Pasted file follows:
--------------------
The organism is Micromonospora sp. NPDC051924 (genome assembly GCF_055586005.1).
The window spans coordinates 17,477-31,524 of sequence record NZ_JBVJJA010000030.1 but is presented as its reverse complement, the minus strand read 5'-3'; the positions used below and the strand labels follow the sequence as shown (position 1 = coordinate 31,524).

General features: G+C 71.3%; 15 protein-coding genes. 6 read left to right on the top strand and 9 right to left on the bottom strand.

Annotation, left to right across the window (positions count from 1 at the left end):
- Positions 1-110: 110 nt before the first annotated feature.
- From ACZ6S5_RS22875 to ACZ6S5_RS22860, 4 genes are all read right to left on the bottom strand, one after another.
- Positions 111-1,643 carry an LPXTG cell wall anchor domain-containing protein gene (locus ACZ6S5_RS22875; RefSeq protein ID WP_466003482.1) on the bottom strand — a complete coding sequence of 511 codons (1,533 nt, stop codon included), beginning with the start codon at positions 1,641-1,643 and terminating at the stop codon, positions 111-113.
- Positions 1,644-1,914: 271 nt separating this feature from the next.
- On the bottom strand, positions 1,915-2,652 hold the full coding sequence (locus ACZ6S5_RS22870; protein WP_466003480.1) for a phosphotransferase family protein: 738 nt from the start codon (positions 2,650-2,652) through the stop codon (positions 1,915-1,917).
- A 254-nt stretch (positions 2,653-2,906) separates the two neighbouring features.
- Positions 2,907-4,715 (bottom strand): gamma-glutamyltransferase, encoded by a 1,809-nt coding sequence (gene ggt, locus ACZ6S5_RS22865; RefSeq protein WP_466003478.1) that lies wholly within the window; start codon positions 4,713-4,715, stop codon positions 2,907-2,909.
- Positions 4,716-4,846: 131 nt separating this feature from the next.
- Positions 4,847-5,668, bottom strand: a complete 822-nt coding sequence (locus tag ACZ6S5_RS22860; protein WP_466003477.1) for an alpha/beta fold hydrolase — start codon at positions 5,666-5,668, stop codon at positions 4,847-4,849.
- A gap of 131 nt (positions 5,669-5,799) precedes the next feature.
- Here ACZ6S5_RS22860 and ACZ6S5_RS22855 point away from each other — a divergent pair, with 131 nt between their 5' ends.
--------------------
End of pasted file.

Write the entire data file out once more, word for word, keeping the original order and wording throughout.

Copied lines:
The organism is Micromonospora sp. NPDC051924 (genome assembly GCF_055586005.1).
The window spans coordinates 17,477-31,524 of sequence record NZ_JBVJJA010000030.1 but is presented as its reverse complement, the minus strand read 5'-3'; the positions used below and the strand labels follow the sequence as shown (position 1 = coordinate 31,524).

General features: G+C 71.3%; 15 protein-coding genes. 6 read left to right on the top strand and 9 right to left on the bottom strand.

Annotation, left to right across the window (positions count from 1 at the left end):
- Positions 1-110: 110 nt before the first annotated feature.
- From ACZ6S5_RS22875 to ACZ6S5_RS22860, 4 genes are all read right to left on the bottom strand, one after another.
- Positions 111-1,643 carry an LPXTG cell wall anchor domain-containing protein gene (locus ACZ6S5_RS22875; RefSeq protein ID WP_466003482.1) on the bottom strand — a complete coding sequence of 511 codons (1,533 nt, stop codon included), beginning with the start codon at positions 1,641-1,643 and terminating at the stop codon, positions 111-113.
- Positions 1,644-1,914: 271 nt separating this feature from the next.
- On the bottom strand, positions 1,915-2,652 hold the full coding sequence (locus ACZ6S5_RS22870; protein WP_466003480.1) for a phosphotransferase family protein: 738 nt from the start codon (positions 2,650-2,652) through the stop codon (positions 1,915-1,917).
- A 254-nt stretch (positions 2,653-2,906) separates the two neighbouring features.
- Positions 2,907-4,715 (bottom strand): gamma-glutamyltransferase, encoded by a 1,809-nt coding sequence (gene ggt, locus ACZ6S5_RS22865; RefSeq protein WP_466003478.1) that lies wholly within the window; start codon positions 4,713-4,715, stop codon positions 2,907-2,909.
- Positions 4,716-4,846: 131 nt separating this feature from the next.
- Positions 4,847-5,668, bottom strand: a complete 822-nt coding sequence (locus tag ACZ6S5_RS22860; protein WP_466003477.1) for an alpha/beta fold hydrolase — start codon at positions 5,666-5,668, stop codon at positions 4,847-4,849.
- A gap of 131 nt (positions 5,669-5,799) precedes the next feature.
- Here ACZ6S5_RS22860 and ACZ6S5_RS22855 point away from each other — a divergent pair, with 131 nt between their 5' ends.